News & Features

Montana Issues Permits for Mine Over Advocates’ Protests

The approval likely will be challenged by environmental advocates worried about the mine’s proximity to one of the state’s most popular recreational rivers

HELENA – Environmental officials on Thursday approved plans for a copper mine in central Montana that marks a major milestone in a long-running dispute. The approval likely will be challenged by environmental advocates worried about the mine’s proximity to one of the state’s most popular recreational rivers.

The head of the Montana Department of Environmental Quality told The Associated Press that the permits for the Black Butte Copper Project near a tributary of the Smith River are the most stringent ever issued for a hardrock mine in Montana. DEQ director Shaun McGrath cautioned against judging the project against historical mines in the state that are now Superfund sites.

“I can tell you that our team here at DEQ has really been motivated to put this application through the wringer to determine whether it indeed would comply with state laws,” he told AP.

The state agency issued a mine operating permit, a water discharge permit and an air quality permit to Tintina Montana Inc., a subsidiary of the Australian mining company Sandfire Resources. The underground mine would be located north of White Sulphur Springs and 19 miles (31 kilometers) from the Smith River.

It’s been nearly five years since Tintina applied for a mining permit. Supporters say the mine will create jobs and improve the tax base in Meagher County. The mine would be operational for an estimated 13 years and employ about 240 workers for most of that time.

Conservationists, sporting groups and environmental advocates have campaigned to shut down the project, concerned that it will harm the Smith River, a blue-ribbon fishery that is so popular the state holds an annual lottery for permits to float the river.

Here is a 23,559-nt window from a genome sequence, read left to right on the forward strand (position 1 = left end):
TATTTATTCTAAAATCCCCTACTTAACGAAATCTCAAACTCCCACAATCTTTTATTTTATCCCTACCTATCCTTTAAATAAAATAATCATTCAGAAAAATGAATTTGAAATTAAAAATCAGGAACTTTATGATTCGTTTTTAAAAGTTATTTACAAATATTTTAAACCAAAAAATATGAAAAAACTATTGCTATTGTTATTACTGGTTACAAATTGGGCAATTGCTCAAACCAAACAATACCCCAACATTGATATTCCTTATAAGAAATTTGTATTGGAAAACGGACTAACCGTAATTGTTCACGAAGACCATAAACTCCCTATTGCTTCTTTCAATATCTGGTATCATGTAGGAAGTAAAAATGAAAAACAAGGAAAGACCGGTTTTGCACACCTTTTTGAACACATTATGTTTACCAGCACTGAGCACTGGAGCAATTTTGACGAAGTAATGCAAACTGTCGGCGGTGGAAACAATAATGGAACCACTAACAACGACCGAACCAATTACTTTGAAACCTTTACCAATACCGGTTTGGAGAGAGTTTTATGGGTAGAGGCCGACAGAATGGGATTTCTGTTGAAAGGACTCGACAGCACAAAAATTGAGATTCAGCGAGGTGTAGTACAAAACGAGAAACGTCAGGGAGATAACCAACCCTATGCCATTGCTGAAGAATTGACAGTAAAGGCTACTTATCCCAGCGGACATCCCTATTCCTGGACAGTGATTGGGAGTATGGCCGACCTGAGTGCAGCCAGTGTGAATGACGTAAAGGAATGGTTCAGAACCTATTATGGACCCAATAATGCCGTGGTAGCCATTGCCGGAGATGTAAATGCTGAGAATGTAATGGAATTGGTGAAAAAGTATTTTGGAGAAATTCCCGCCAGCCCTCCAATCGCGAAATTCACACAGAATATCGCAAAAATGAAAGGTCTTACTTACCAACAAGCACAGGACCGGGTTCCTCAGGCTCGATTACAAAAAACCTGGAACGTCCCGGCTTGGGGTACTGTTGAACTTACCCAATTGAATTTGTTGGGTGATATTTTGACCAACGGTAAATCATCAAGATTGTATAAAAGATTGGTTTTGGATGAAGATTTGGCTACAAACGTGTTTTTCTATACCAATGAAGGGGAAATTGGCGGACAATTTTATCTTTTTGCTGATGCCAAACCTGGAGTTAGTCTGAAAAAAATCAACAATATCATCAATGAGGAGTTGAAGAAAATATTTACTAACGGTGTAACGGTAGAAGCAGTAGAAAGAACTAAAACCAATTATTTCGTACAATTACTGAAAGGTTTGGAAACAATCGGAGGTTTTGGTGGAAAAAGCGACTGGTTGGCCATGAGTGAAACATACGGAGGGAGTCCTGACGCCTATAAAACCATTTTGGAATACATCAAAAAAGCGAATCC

“We get that the Smith River is truly a state treasure,” McGrath said. “We understand the level of interest in this decision across the state and we understand that there’s a lot of concern and trepidation that some have with the idea of a copper mine going into the Smith River basin.”

But the mine proposal meets and in some instances exceeds the state’s legal requirements, and the plan includes measures to avoid environmental harm to the river, he said.

The 110-mile (177-kilometer) river runs through a limestone canyon and a scenic valley before flowing into the Missouri River south of Great Falls.

The proposed underground mine is on private land and would extract 15.3 million tons (13.8 million metric tons) of copper-laden rock and waste over 15 years — roughly 440 tons (400 million metric tons) of copper-rich concentrate a day.

The concentrate would be trucked in, on average, 18 closed shipping containers per day to freight trains at Livingston or Townsend. The concentrate would be shipped overseas for processing, the permit applications state.

To protect the river and its watershed, state officials are requiring Tintina to augment and supplement water flows affected by the mine, monitor the water quality and temperature and to take steps to prevent nitrogen levels from rising in the summer.

The DEQ’s permit also requires Tintina to store water that comes into contact with acid-producing minerals in a double-lined, cemented tailings facility, to backfill mined areas with a mix of tailings and cement as work is completed and to seal mine tunnels and entryways to prevent groundwater flows across acid-producing minerals.

The state will set and review bonding requirements to ensure it has enough money to remediate the mine if Tintina fails to do so. Bonding amounts will be set within 40 days.